Any equipment on the farm, large or small, may present hazards to workers or bystanders. The mobility of some machines adds another dimension to the hazards presented to the operator or bystander. Large and small farm equipment pose different hazards based on their size, but also share some hazards in common. The purpose of this section is to describe hazards more specific to what is considered “large farm equipment” and offer some tips a farmer/operator might employ to prevent accidents while using this type of equipment.
Farm and Home Safety Tips for Arkansans
Farming is considered one of the most hazardous and dangerous occupations in the U.S. Farm owners and agricultural workers use a diverse selection of equipment and tools — combines, trailers, sprayers, pumps, just to name a few — that can be dangerous to life and limb if not operated in a safe manner. Farmers are exposed to dangerous situations and they are at very high risk of nonfatal and fatal injuries.
Each year, more agriculture-related deaths occur than in any other industry.
Among the potentially life threatening farm hazards are farm machinery and equipment, agricultural chemicals, grain bins, livestock handling, sun and heat, toxic gases, silos, wells, and tractors. Unfortunately, the annual death rate for farm workers involving on-farm accidents is more than 20 per 100,000 workers in the United States, twice the number of deaths in the next highest risk industries — mining.
The agricultural death rates in almost every survey published are higher from April through September, the peak growing and harvesting season. Farm-related injuries declined from 87,503 in 2001 to 58,385 in 2014. In part this is because safety features have been added to farm equipment.
Unintentional injuries account for over 100,000 in-home deaths each year.
Often, these tragedies happen when least expected – during a vacation, while doing routine works at home or while driving across town – and they are all preventable.
It is important that farm workers and home owners be aware of potential hazards in day-to-day events to reduce the possibility of injury or death. Because your safety is the primary goal of the safety program at the University of Arkansas - Division of Agriculture, we are dedicated to provide safety rules you can follow to prevent possible injury or death. Details for safe operation vary widely amongst different equipment and you should always read the manual and follow proper procedures.
Small equipment, i.e., lawn mowers, are essential equipment found in many homes with a yard in the United States. They enable homeowners and grounds keepers to comply with municipality codes and maintain neat and good-looking yards. Many children and teenagers like to earn extra money by mowing lawns during the grass-growing season. Each year more than 600 children undergo amputations as the result of lawn mower-related injuries. According to the U.S. Consumer Product Safety Commission (CPSC), small equipment can be extremely dangerous if not operated safely and properly.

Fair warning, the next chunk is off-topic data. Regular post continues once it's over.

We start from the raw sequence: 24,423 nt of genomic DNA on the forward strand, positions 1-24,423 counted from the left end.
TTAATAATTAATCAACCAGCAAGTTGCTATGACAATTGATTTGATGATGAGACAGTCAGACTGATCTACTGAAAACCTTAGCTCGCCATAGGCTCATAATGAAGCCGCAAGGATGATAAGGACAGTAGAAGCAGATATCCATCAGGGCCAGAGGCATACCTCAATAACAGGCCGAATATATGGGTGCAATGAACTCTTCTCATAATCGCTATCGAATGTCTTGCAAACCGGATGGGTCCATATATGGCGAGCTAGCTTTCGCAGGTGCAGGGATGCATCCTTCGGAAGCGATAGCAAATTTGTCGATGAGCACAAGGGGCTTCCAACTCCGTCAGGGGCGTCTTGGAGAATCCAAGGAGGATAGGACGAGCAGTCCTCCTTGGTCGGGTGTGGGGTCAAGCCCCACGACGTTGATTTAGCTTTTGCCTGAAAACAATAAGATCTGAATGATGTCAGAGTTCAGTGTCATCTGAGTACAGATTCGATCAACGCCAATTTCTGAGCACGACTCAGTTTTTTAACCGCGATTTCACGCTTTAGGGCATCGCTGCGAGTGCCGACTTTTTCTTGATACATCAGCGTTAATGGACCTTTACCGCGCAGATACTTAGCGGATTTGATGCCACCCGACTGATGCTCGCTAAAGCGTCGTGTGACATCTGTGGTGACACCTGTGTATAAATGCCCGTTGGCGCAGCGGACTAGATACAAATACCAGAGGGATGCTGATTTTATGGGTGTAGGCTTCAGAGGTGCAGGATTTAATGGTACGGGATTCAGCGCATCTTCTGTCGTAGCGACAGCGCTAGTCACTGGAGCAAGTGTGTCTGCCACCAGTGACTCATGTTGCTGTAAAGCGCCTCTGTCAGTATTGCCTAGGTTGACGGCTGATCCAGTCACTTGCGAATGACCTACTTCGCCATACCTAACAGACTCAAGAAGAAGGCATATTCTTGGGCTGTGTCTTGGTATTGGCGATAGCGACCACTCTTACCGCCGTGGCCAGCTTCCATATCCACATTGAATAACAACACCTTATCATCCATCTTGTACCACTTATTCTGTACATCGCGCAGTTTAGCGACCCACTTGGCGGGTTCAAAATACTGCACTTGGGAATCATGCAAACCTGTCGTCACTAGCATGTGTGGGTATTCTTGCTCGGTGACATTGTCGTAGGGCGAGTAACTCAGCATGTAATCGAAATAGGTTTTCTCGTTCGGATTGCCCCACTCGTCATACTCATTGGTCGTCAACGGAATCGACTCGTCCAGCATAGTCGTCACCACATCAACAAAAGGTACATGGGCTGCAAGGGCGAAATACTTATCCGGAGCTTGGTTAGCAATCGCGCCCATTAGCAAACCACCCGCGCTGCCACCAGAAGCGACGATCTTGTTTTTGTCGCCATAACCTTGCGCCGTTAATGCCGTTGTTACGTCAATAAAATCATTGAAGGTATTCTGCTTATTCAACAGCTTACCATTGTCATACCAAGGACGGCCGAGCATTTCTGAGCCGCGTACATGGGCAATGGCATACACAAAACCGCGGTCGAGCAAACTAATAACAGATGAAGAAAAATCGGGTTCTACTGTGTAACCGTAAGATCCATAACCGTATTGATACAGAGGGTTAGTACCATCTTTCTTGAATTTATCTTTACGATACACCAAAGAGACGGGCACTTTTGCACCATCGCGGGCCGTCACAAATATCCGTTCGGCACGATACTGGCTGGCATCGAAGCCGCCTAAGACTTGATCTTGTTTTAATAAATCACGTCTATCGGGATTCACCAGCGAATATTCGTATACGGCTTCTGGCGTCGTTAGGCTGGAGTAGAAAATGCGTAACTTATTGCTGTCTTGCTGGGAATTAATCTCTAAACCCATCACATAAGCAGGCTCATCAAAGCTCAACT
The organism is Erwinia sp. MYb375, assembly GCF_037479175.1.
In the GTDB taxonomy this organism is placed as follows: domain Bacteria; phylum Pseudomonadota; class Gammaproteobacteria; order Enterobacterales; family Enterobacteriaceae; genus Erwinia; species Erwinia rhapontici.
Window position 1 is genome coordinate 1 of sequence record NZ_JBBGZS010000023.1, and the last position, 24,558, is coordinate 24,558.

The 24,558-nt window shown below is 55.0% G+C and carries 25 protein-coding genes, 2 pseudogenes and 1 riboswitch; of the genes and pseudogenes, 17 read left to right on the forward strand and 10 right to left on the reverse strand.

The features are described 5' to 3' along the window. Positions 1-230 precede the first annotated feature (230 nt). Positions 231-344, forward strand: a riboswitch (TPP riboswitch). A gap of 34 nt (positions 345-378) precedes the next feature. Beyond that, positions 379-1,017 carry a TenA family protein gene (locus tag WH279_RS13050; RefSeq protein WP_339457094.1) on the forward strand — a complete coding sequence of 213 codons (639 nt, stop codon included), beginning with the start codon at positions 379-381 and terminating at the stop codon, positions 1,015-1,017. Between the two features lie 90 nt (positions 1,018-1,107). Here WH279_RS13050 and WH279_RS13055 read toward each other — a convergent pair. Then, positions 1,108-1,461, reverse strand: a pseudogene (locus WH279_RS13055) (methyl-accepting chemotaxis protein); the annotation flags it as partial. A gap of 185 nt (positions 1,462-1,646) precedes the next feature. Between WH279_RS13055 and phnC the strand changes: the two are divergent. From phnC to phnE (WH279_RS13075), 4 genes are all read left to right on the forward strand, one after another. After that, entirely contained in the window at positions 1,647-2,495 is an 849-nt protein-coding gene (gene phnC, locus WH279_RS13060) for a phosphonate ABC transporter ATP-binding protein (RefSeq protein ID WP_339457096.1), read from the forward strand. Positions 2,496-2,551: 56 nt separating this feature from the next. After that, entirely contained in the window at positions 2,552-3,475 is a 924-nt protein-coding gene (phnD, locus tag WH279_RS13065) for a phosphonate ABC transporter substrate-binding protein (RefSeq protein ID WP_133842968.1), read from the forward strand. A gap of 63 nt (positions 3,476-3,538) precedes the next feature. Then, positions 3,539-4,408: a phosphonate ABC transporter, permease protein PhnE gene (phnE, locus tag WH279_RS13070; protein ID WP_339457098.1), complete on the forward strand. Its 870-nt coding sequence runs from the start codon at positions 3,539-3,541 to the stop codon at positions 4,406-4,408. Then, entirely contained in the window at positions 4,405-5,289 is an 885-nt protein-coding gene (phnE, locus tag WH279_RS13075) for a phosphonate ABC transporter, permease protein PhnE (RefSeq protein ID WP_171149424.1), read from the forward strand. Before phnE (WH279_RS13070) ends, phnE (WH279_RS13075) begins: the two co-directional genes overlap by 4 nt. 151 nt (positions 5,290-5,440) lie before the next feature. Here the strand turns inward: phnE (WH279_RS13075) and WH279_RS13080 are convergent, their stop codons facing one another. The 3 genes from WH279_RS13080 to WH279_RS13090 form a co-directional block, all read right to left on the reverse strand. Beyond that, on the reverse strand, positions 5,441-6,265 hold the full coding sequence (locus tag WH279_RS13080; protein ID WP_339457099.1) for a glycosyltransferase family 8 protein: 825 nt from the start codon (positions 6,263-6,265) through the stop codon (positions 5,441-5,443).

Employee safety is regulated by the Occupational Safety and Health Administration (OSHA). Only farms with 11 or more employees are required to meet all OSHA labor regulations. All growers and employee, however, are required to comply with farm shop safety rules.
Personal protective equipment (PPE) is designed to prevent or minimize the severity of injuries to workers performing farm work. PPE must be inspected prior to use on each work shift to ensure it is in serviceable condition. This section will provide some tips related to the importance of farm shop safety.
Flowing grain remains the number one cause of fatalities for grain handlers. Large or unstable quantities of grain can flow like liquids. It is difficult or impossible for a grain handler to move if caught in grain flow. A grain handler can be buried in a few seconds if caught in grain flow, resulting in suffocation. This section explores some grain handling hazards and presents tips for accident prevention.
Farmers and ranchers perform most farming activities outdoors. They need to be careful about their exposure to the ultraviolet rays (UV) of the sun. There are two types of ultraviolet rays: Ultraviolet A (UVA) and Ultraviolet B (UVB). Repeated exposure to the UV rays of the sun will most likely to damage a person’s skin and increase the risk for developing skin cancer. It is the most common type of cancer in the United States which causes damaging changes to a person’s skin.
No one is completely protected from the sun’s UV rays; however, some skin types are more susceptible than others. People with blonde or red hair, fair skin, or freckles tend to get sunburned more quickly than others and should be even more vigilant about protecting themselves from the sun. This section deals with some tips that could help protect our producers while performing outdoor farming.
Several farmers work around livestock on a daily basis. It should be known that animals sense their surroundings very differently. Due to their sensitive hearing, livestock are able to detect sounds that humans cannot hear. Loud noises easily frighten them. Research shows high frequency sounds actually hurt animals’ ears. This may explain why some animals are nervous in unfamiliar surroundings. Many animals see in black and white, not color. Some animals’ eyes sense movement better than human eyes. Cattle have almost 360° panoramic vision and can be spooked by quick movements behind them. On the other hand, cows and pigs have poor depth insight and difficulty in judging distances. Accordingly, cows are seemingly unable to differentiate the difference between a real cattle guard and parallel stripes painted on a road. This section emphasizes some tips related to livestock handling safety.